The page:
Nuz Jazlan, now deputy home minister, was formerly head of the Public Accounts Committee (PAC). During that time, the revival of the auditing and investigative arm of Parliament was regarded as a bold move. He himself knew the responsibility that would come with the role, mentioning in an interview that “it’s a job that you would not wish upon your enemy because it can kill political careers”. He was viewed as moderate and knew as much as anyone that Umno needed change. The timing was no coincidence: he was offered the position of deputy home minister as the PAC’s investigations into 1MDB mounted. Now with his focus elsewhere, the auditing arm of Parliament that once commanded transparency has faded into irrelevance.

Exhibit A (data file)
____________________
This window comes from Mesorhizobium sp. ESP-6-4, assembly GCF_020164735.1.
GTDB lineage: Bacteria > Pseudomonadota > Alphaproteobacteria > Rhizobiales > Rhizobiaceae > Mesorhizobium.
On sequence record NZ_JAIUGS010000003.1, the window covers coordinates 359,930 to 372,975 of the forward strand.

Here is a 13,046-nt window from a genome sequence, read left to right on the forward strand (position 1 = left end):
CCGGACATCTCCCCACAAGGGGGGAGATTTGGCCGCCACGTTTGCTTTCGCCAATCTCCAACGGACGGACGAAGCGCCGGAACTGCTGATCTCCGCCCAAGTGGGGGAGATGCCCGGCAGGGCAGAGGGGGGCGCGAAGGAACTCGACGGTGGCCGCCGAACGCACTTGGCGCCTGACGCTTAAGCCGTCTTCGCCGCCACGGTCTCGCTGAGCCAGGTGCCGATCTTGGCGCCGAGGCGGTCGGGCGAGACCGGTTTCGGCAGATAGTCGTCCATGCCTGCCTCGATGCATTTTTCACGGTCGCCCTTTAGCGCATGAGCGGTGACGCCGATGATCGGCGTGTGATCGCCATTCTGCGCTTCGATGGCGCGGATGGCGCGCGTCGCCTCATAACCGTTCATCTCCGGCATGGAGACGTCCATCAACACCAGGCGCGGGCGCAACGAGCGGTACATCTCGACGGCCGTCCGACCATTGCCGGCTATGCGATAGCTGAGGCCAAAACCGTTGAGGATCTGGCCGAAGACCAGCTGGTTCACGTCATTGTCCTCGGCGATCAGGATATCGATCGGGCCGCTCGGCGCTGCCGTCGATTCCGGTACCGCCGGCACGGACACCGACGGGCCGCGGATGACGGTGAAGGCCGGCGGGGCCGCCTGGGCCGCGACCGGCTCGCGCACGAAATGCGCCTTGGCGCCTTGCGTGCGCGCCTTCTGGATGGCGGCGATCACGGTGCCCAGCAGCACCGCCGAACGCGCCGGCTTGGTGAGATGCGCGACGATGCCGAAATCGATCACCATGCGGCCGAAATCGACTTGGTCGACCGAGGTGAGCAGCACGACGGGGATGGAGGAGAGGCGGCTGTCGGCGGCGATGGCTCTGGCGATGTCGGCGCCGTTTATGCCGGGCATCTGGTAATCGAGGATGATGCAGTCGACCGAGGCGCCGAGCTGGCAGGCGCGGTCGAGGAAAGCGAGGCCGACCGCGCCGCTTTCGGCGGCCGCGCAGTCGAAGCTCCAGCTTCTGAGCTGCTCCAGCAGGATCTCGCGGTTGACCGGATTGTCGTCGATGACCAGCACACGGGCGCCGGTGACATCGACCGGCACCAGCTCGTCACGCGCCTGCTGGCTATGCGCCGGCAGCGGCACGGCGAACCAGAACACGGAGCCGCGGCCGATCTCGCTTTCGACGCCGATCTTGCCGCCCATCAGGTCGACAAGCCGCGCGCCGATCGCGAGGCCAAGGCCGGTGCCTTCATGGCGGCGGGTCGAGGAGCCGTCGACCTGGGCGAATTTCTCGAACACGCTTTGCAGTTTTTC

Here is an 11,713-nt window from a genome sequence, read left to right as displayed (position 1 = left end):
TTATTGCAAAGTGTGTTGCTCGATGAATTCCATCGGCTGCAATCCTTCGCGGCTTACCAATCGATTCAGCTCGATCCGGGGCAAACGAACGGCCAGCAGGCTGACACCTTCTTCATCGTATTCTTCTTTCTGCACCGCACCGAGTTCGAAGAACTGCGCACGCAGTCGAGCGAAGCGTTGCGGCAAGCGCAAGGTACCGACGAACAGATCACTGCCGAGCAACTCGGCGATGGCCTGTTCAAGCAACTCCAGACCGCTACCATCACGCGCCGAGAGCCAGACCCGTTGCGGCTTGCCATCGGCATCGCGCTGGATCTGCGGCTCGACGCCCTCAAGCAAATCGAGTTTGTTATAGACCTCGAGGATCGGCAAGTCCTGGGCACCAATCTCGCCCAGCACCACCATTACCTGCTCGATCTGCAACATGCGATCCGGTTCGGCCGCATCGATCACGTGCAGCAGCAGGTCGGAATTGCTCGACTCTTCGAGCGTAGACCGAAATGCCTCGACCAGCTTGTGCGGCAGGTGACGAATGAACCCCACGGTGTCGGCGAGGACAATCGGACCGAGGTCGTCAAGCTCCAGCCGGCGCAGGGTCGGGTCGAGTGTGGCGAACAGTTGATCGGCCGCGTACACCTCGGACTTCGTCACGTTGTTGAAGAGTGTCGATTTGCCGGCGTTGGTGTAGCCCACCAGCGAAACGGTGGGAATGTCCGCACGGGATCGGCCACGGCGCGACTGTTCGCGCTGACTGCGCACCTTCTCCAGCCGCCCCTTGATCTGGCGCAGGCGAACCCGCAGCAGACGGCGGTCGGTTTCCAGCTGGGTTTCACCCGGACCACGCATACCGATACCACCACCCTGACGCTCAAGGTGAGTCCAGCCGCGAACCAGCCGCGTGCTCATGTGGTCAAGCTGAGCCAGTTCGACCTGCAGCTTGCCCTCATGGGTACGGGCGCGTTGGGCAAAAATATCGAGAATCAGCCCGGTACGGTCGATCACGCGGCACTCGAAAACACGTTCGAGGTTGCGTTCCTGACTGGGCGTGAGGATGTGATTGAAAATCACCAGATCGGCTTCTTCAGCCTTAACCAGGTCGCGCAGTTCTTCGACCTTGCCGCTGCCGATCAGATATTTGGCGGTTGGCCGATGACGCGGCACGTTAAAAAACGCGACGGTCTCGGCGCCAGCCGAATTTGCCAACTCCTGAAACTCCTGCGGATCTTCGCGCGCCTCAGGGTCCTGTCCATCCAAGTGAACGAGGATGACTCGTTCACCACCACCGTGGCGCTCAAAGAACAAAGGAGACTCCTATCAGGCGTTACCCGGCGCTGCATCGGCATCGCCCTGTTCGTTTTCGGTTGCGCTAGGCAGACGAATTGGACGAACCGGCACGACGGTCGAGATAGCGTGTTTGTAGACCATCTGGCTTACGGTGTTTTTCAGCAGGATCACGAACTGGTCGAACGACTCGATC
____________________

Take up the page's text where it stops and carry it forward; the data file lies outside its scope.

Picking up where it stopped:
Tengku Razaleigh, one of the party’s old guards, has seen Umno evolve over his five decades of membership. His political views often reflect those of the earlier Malaysian years: a nation united and its political members’ duty as statesmen. Despite his challenging political history with Umno, Ku Li, as he is affectionally known, has risen above the murky political landscape. He occasionally (and gently) criticised the government, reminding us of a nation that had hopeful ambitions after achieving Independence. That he was at one point recommended for the position of prime minister in an unsigned statuary declaration is indicative of the support he earned. But like many in the recent year, he has fallen silent and has thrown his support behind Najib – not surprising, considering his difficult history with Dr Mahathir.